Case 2: complicated diagnostic journeys
Lisa was in her third year of university. She'd been feeling tired and run down for months. She was also experiencing physical symptoms, including chest pains, shortness of breath, and stomach problems. Her symptoms were starting to affect her studies.
Lisa had been to the doctor before and had several tests, including a thyroid check-up. But everything came back normal. When her chest pains became severe, she decided to head to the emergency room, fearing the worst. But they found nothing wrong with her heart or lungs, so they sent her to me for another check-up.
After reviewing her medical history, I asked Lisa if she'd ever experienced prolonged stress or anxiety. She told me she'd been under huge pressure to pass her exams. I explained that mood changes could cause the symptoms she's experiencing. We began exploring options for managing stress and anxiety.
Many of my patients only discover an underlying mental health concern after long periods of suffering from symptoms that seem unrelated. Lisa had no idea that stress and anxiety could take such a toll on her body.
Understanding mental health can be life-changing for people like Lisa, who are losing hope and don't know where to turn. Suppose Lisa had accessed a symptom assessment tool with good mental health coverage and reliable medical knowledge early on. She could have saved herself months of distress and repeated visits to health services.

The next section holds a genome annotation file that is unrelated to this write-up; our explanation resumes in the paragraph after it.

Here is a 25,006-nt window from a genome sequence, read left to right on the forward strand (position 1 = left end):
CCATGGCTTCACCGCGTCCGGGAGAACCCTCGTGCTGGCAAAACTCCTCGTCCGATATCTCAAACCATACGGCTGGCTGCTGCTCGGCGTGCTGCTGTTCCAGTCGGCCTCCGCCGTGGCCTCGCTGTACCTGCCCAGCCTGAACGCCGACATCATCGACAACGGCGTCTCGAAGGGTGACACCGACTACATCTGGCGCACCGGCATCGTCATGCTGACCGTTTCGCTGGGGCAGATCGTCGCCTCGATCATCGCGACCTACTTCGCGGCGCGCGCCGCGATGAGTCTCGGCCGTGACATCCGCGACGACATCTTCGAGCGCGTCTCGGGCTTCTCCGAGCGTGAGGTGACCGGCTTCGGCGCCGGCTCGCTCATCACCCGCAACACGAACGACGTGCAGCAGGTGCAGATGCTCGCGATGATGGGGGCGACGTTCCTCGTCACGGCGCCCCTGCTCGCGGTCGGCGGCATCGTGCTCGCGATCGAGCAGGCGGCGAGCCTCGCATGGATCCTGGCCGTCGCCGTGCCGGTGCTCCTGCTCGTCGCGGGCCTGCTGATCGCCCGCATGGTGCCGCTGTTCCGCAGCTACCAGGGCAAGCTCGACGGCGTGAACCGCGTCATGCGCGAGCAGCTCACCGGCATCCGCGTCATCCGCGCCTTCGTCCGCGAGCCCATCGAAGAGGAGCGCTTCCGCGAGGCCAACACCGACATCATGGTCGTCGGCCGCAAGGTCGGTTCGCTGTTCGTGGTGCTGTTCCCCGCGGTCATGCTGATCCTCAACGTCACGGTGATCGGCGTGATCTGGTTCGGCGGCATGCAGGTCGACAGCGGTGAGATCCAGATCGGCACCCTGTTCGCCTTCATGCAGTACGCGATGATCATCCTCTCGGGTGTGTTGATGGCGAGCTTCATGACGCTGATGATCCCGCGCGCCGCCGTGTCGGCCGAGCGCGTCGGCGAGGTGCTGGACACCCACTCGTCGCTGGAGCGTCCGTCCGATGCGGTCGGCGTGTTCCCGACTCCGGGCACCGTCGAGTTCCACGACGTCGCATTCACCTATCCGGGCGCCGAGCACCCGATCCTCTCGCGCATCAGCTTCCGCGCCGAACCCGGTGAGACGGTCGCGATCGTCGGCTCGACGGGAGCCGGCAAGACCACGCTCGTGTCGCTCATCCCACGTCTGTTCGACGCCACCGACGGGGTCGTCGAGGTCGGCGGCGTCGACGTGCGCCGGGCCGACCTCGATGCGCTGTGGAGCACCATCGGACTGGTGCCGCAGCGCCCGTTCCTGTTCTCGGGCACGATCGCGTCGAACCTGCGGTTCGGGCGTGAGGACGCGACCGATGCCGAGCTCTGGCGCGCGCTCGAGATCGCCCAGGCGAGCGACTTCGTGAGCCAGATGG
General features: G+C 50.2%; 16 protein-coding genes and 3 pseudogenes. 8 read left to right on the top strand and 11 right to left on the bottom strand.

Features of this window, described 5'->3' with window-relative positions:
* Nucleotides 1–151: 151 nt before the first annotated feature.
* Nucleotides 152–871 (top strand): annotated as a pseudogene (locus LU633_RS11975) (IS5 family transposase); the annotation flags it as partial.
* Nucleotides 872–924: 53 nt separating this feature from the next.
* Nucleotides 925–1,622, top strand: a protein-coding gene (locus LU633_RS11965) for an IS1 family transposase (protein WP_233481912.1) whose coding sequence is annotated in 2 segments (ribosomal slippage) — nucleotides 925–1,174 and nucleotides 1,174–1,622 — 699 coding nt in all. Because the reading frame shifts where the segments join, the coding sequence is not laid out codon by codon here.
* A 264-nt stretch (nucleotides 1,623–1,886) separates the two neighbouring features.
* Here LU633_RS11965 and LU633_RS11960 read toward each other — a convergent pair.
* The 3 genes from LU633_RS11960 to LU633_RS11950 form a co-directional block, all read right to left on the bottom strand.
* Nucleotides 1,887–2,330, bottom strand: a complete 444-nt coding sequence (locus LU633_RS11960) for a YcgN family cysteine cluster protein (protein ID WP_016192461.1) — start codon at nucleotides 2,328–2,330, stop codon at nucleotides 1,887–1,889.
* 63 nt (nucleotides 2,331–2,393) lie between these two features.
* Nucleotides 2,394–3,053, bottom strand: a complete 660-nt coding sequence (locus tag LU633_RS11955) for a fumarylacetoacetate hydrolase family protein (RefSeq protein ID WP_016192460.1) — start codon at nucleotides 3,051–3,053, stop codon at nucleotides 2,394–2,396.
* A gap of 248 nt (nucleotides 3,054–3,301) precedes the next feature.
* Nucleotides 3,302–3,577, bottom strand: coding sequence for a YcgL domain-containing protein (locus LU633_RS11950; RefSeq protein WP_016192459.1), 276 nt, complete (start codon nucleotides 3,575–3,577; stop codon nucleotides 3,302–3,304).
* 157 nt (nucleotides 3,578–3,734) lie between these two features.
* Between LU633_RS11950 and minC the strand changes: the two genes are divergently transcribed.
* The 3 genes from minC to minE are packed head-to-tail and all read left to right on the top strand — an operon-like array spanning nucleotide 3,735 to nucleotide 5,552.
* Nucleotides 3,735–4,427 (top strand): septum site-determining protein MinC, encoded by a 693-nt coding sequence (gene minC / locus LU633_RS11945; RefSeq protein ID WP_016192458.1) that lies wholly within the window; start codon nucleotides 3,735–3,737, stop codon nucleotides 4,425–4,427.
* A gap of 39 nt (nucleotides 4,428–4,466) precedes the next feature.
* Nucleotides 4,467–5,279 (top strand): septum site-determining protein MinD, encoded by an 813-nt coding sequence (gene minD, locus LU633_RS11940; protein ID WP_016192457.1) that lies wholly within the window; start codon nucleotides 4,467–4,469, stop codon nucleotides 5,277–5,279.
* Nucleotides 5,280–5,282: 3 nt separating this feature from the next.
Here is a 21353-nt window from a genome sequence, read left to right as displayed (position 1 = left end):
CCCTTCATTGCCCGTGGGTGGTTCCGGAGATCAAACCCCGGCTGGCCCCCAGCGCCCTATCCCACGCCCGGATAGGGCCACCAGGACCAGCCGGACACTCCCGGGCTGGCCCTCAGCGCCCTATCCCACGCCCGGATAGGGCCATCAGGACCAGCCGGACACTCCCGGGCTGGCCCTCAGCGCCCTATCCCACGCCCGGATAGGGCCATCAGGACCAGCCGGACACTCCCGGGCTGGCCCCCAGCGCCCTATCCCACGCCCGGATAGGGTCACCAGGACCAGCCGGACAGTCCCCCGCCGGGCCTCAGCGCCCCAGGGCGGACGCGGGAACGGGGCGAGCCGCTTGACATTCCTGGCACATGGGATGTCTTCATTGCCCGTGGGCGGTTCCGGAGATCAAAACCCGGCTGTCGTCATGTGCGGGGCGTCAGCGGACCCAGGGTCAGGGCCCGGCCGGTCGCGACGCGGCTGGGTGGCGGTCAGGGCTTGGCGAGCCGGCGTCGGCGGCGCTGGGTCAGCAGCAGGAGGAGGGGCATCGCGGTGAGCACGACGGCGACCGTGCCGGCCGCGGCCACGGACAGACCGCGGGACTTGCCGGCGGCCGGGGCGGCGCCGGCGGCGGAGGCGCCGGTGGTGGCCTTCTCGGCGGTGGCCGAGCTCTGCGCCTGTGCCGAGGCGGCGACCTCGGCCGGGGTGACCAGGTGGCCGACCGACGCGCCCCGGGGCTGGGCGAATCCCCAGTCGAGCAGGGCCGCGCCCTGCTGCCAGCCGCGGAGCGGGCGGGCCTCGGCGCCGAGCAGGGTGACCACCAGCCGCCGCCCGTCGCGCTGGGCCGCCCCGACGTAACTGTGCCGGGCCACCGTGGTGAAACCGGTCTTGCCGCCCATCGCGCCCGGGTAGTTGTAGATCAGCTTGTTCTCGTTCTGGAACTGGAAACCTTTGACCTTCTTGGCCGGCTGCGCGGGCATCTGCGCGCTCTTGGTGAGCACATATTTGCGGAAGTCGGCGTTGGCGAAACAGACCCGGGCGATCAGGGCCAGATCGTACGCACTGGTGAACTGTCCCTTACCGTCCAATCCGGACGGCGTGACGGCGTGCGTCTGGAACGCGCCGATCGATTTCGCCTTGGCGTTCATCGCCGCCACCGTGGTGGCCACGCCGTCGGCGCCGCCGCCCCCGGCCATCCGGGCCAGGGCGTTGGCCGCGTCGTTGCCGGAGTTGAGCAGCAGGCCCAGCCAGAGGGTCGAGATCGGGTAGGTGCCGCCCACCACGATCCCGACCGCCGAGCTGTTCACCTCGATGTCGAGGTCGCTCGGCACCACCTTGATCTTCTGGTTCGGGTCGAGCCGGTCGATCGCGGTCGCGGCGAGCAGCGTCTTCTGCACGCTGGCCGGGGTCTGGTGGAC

Case 3: a common problem with many causes
Alyssa had been waking up with a painful and stiff back for months. She found that long days at the office made it much worse. The only thing that helped calm things down was a brisk walk around the block. She'd experienced back pain on and off before, but this time it was starting to affect her sleep, so she made an appointment.
After going through her symptoms and history, I organized some initial tests which suggested inflammation of the spine. She was promptly referred to a specialist who, after conducting further tests including an MRI scan, diagnosed AS.
Alyssa was fortunate. We identified her condition early, which means treatment is likely to be effective. But many of my patients don't get such fast answers. Back pain is one of the most common complaints doctors receive. And it's one of the trickiest to get to the root of because the cause can depend on the person’s age, sex, occupation, pre-existing medical conditions, and more. The underlying problem can be a simple muscle strain or something more sinister and far-reaching.